What is vermouth?! You've probably heard of this fortified wine when looking up classic cocktail recipes, but do you know where it comes from, how to use it, or how it's made? Historically, Italy is considered its birthplace, but right here in the United States, we have our own claim to fame located in central California!
In this article:
Let's start with the basics...
What is Vermouth?
Vermouth is a fortified and aromatized wine, which basically means it is a wine that has been spiked with brandy, infused with herbs and spices, and sweetened. It is an aperitif, which means it helps to create an appetite, cleanse the palate, and ease digestion.
Created in the late 18th century for its medicinal qualities, Vermouth was named from the German word "wermut", which translates to wormwood. Which is historically one of the main bitters used to make it.
There are two main varieties of this fortified wine to familiarize yourself with:
Dry (White): First appeared in France and has more floral, fruity, and herbed notes. Historically, wormwood was dry vermouth’s hallmark ingredient.
Sweet (Red): Originally hails from Italy and has a grander, fuller body of flavor than dry. It is delicate with a balance of spices like vanilla, caramel, and a more fruity finish.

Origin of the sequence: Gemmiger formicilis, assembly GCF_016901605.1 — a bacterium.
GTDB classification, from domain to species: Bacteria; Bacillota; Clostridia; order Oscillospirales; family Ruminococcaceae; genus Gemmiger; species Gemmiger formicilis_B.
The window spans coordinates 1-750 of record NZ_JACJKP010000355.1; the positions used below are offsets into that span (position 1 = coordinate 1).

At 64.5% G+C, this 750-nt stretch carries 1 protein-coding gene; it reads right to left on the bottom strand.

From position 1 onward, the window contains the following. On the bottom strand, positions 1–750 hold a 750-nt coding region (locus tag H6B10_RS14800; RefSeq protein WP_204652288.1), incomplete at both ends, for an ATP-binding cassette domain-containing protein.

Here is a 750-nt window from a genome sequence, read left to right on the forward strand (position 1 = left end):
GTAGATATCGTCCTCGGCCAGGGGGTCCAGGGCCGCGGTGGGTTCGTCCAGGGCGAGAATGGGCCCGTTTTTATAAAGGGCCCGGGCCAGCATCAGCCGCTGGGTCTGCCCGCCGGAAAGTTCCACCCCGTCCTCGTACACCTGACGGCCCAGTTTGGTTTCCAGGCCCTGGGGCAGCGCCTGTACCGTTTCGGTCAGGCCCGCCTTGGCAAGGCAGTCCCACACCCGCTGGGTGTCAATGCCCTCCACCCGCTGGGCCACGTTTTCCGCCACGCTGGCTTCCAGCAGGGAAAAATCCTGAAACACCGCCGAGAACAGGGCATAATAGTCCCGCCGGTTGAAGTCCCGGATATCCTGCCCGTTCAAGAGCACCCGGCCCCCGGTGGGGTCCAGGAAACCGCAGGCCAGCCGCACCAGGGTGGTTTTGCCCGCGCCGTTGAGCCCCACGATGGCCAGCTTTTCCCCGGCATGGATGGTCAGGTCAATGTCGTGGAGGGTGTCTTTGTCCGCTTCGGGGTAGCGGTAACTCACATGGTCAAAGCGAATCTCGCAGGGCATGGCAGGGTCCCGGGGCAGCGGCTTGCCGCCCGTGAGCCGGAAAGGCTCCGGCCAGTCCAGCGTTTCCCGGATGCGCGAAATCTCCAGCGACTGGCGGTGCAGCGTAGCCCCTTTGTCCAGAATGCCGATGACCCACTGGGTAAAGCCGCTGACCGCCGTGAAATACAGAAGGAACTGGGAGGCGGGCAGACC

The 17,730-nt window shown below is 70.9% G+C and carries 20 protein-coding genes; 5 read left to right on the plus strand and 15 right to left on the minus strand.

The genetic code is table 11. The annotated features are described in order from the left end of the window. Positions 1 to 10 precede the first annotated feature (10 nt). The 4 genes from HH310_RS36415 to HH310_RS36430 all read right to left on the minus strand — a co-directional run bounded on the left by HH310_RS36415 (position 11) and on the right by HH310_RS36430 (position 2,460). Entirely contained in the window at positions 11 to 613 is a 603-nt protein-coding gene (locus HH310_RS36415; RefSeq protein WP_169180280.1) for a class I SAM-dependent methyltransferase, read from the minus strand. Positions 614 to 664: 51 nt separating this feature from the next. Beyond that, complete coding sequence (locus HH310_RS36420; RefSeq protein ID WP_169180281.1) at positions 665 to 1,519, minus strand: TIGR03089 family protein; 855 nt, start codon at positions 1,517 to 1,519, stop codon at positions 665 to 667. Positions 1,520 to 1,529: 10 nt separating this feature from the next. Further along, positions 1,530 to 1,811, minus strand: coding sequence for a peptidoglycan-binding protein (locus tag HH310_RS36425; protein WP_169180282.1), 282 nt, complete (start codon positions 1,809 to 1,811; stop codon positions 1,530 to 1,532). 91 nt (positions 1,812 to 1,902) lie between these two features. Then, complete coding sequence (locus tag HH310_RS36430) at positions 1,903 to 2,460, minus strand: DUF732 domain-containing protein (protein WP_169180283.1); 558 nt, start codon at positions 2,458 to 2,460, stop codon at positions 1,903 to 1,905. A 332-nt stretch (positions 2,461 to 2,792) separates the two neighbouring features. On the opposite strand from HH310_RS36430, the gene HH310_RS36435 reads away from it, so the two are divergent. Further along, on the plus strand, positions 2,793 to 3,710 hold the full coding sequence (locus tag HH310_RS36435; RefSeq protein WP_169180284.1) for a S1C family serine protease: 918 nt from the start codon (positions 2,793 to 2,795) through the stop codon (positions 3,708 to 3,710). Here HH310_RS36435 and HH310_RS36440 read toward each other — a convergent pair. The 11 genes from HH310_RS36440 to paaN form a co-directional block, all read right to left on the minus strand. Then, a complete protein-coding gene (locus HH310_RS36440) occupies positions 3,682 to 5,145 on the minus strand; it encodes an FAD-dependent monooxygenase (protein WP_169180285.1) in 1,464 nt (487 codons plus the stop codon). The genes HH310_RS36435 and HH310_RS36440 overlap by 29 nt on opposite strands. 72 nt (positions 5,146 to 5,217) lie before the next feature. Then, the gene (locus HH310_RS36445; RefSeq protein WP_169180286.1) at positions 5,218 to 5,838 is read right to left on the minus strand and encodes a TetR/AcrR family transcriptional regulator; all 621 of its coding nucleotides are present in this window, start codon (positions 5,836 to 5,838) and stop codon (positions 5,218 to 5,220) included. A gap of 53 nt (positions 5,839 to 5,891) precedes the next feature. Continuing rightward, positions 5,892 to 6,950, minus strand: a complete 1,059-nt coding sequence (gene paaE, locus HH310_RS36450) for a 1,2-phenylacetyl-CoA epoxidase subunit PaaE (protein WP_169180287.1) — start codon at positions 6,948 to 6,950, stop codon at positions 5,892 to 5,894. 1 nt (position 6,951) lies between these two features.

What is Vermouth used for?
The Italians, Spanish, and French often drink vermouth by itself as an aperitif on the rocks with a lemon twist (if it's white ) or an orange twist (if it's red). Sometimes a splash of soda or sparkling wine is added to make a lightly boozy spritz.
Popular brands from around the globe.
- Martini & Rossi Riserva Speciale Ambrato
- Cinzano Vermouth Rosso
- Contratto Vermouth Rosso
- Vermouth Routin
- Cocchi Storico Vermouth di Torino
The History of Vermouth in America
This fortified wine has such a rich global history, but most people don't know that we have our very own vermouth origin story right here in the United States!
In the late 90's, an American wine producer, Andrew Quady, changed how Americans thought about fortified wine forever when he brought Vya, American craft vermouth to the marketplace.
How the first American craft vermouth came to be.
Challenged by friends in the restaurant industry in '97 to make excellent vermouth, he dug up his notes from a 1972 lecture at U.C. Davis on "Secrets of Spanish Vermouth Producers". Andrew experimented, paying particular attention to the quality of the wine and herbs he used, carefully replicated the artisanal process, and eventually produced what we now know and love as Vya.
Where Are Grapes for Vermouth Grown in California?